MARKET RECIPE: Stuffed Portobello Mushrooms

stuffed-portobellos-1

By Brooke Marshall

This summer has been one of excess for me.  I cooked, preserved, and ate in excess all summer long.  Now I’m paying the consequences.  I’m behind on my house projects and my jeans are just a bit too tight.  Normally, people are worried about fitting into a bathing suit.  I, on the other hand, am worried that I won’t fit into my winter clothes!  So it’s time to rein it in and start thinking about meals that are both quick and healthy.

One of my favorite things to make that falls into this category is stuffed Portobello mushrooms.  I’ve been making them for years, but now love the fact that the main ingredients I’m using are all from the Ambler Farmers’ Market.  Davidson’s Exotic Mushrooms has wonderful Portobellos and there’s amazing goat cheese available from Apple Tree Goat Dairy.  I was lucky enough to be able to use the tomato sauce I canned earlier this summer when I made this, but Clay Brick Farms also has their own jarred sauce you can use.

These stuffed mushrooms have such a rich flavor, it’s hard to believe they’re healthy.  I made them for my Dad once and he said if he could eat vegetables like this, he could stop eating meat.  I consider that two thumbs way up!

I like to pair these mushrooms with some type of side salad.  This time I just dressed arugula with a homemade balsamic vinaigrette.  There will be lots of fall greens at the market soon, so choose your favorite.  Also, if you want to switch things up, you can stuff Cremini mushrooms instead of Portobellos for a delightful appetizer.  Just cut down on the baking time a bit.  Whether you make these for a meal or an appetizer, these stuffed mushrooms are a winner.

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STUFFED PORTOBELLO MUSHROOMS

Ingredients:

  • Portobello mushrooms
  • Tomato sauce
  • Goat cheese
  • Fresh thyme or other herb
  • Pine nuts
  • Salt and pepper

stuffed-portobellos-3

Recipe:

  1. Preheat the oven to 350°. Then line a baking dish with parchment paper or spray the dish with nonstick cooking spray.
  2. Rinse the mushrooms and pat them dry with a paper towel or clean dish towel. Then cut down the stems and place the mushrooms topside down in the baking dish.
  3. Fill the mushrooms with the tomato sauce, goat cheese, and thyme. Then sprinkle the mushrooms with salt and pepper.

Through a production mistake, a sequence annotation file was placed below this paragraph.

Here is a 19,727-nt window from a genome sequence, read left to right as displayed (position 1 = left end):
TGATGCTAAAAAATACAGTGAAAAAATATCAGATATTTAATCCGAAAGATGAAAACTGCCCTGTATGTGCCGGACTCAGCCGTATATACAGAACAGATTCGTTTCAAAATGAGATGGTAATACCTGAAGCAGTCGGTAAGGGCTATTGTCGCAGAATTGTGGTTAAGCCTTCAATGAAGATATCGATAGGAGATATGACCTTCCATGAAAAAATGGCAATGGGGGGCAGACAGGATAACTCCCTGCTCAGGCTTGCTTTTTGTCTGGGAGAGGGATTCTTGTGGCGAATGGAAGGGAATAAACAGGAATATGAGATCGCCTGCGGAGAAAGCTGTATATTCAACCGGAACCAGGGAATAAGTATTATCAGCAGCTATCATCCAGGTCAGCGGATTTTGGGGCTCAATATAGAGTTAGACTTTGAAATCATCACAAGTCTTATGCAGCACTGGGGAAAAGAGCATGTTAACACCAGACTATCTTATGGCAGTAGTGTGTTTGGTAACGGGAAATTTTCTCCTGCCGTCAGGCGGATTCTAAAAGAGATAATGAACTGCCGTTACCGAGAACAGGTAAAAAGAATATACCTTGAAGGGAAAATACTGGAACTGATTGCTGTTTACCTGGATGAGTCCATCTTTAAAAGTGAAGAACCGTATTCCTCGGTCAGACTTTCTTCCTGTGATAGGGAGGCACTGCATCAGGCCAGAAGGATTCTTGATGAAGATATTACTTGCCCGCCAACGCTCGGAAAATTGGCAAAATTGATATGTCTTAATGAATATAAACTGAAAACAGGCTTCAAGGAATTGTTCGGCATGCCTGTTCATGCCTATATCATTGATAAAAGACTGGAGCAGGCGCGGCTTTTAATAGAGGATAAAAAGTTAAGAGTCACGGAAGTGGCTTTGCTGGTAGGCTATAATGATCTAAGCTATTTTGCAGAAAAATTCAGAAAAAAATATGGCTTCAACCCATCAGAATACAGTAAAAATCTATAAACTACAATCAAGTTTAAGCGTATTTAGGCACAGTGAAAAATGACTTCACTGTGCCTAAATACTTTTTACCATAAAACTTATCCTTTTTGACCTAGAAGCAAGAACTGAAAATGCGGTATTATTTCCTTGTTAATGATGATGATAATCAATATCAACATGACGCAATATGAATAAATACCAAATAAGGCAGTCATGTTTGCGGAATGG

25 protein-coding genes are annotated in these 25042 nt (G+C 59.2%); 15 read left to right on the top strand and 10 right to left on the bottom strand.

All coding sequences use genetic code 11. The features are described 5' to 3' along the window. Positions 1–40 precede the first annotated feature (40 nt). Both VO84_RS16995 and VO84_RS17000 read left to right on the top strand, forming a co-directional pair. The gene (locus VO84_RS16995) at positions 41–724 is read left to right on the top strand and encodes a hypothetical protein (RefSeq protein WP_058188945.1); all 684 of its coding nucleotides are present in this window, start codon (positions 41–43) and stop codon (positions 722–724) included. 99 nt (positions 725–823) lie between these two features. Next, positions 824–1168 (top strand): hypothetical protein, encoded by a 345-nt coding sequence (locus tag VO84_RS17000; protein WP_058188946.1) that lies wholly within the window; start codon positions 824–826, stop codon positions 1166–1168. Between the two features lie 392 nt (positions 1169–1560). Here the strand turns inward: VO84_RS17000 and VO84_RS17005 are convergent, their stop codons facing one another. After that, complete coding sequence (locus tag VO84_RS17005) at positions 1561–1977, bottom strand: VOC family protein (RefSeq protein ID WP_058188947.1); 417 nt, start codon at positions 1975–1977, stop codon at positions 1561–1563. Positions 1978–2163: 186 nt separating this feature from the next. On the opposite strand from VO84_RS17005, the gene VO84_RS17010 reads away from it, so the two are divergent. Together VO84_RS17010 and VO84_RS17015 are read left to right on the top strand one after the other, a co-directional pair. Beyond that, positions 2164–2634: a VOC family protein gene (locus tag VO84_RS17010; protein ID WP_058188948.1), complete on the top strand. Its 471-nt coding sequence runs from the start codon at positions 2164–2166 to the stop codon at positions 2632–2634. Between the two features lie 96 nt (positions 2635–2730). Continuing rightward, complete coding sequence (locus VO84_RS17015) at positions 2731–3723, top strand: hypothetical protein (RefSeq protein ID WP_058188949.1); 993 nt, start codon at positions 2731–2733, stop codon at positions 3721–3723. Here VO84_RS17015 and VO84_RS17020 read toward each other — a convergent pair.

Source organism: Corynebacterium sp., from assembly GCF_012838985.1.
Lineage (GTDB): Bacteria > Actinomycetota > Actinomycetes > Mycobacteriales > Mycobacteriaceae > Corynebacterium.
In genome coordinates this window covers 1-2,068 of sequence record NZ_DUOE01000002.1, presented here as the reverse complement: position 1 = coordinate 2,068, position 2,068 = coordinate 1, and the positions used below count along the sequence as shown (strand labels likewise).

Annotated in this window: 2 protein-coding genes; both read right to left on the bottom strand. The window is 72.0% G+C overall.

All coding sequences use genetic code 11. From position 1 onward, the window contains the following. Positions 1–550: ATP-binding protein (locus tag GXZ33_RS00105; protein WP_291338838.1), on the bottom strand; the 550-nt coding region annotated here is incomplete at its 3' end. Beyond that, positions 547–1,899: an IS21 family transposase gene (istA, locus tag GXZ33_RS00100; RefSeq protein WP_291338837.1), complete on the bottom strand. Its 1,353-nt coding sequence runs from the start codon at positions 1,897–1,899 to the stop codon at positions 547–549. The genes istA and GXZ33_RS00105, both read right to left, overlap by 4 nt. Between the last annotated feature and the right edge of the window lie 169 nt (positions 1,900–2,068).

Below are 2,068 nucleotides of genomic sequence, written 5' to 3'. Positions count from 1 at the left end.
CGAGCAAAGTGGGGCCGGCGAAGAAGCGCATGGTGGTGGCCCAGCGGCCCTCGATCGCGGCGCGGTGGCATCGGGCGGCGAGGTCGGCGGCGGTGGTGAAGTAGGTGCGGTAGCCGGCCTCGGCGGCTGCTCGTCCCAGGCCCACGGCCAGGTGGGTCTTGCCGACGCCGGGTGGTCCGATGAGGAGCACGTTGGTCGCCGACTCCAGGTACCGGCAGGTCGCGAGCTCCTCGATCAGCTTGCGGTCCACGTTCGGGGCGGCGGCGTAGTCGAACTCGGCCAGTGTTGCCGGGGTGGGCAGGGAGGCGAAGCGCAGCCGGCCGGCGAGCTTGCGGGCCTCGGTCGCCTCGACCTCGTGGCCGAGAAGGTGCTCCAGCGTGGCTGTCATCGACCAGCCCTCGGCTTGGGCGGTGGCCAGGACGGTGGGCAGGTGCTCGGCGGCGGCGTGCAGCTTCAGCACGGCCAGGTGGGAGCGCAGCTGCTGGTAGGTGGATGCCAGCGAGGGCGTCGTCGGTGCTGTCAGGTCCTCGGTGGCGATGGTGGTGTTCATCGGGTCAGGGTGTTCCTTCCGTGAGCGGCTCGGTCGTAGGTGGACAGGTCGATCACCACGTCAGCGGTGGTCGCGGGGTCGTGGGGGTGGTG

4. Bake the mushrooms for 25-30 minutes.  Remove the mushrooms from the oven and top with pine nuts.  Then bake the mushrooms for 5 more minutes.

11263081_907917222602896_6098781368158266639_nBrooke Marshall is a market volunteer, Ambler socialite and overall good egg. This season she will be the market’s resident locavore, turning market proceeds into culinary delights. If you see her at market, say hello. And if you make one of her recipes, bring it to market for her approval. Only kidding about the last part.

MARKET MUSING: Tomatoes, Tomatoes, Tomatoes

Tomatoes 1

By Brooke Marshall

Has anyone else noticed the days getting shorter this week?  Well, that means, among other things, that tomato season is coming to an end.  Tomatoes are arguably my favorite fruit.  What’s not to love, they make great sandwiches, soups, salads, and sauces.  And how’s that for alliteration!

I’ve eaten my fair share of tomatoes this season, slicers, pastes, grape, heirlooms, and cherry.  Of all these tomatoes, though, there was one to rule them all.  An heirloom tomato from Taproot Farm.  I arrived late to market one day and found this ginormous tomato at the Taproot stand.  It was a little intimidating, so I understood why it was still there.  I had to get it though.  I had planned to make an heirloom tomato salad and I was sure this tomato was all I needed.  When I purchased said tomato, Ola, whose cheery smile lights up the Taproot Farm stand, was so excited someone was finally buying their “blue ribbon tomato”.  So I left the stand proud to have bought the largest tomato I have ever seen and make my salad.  That wasn’t the end of the conversation though.  Someone else at market had bought a similar tomato, albeit a little smaller.  They had left it at the Claybrick Farms stand.  Ola said, “That’s Brooke’s tomato.”  So Steve, of Claybrick, approached me thinking I had left it at his stand.  I insisted it wasn’t “my tomato” and pulled my blue ribbon tomato out of my market bag to prove it.  When another vendor saw it, she said, “You could make a tomato sandwich out of a slice of that.”  Well, anyone who knows my love of tomato sandwiches, knows that I couldn’t pass up that suggestion.  I eat tomato sandwiches all tomato-season long.  If I’m eating alone, they never make it onto a plate.  I eat them right off the cutting board.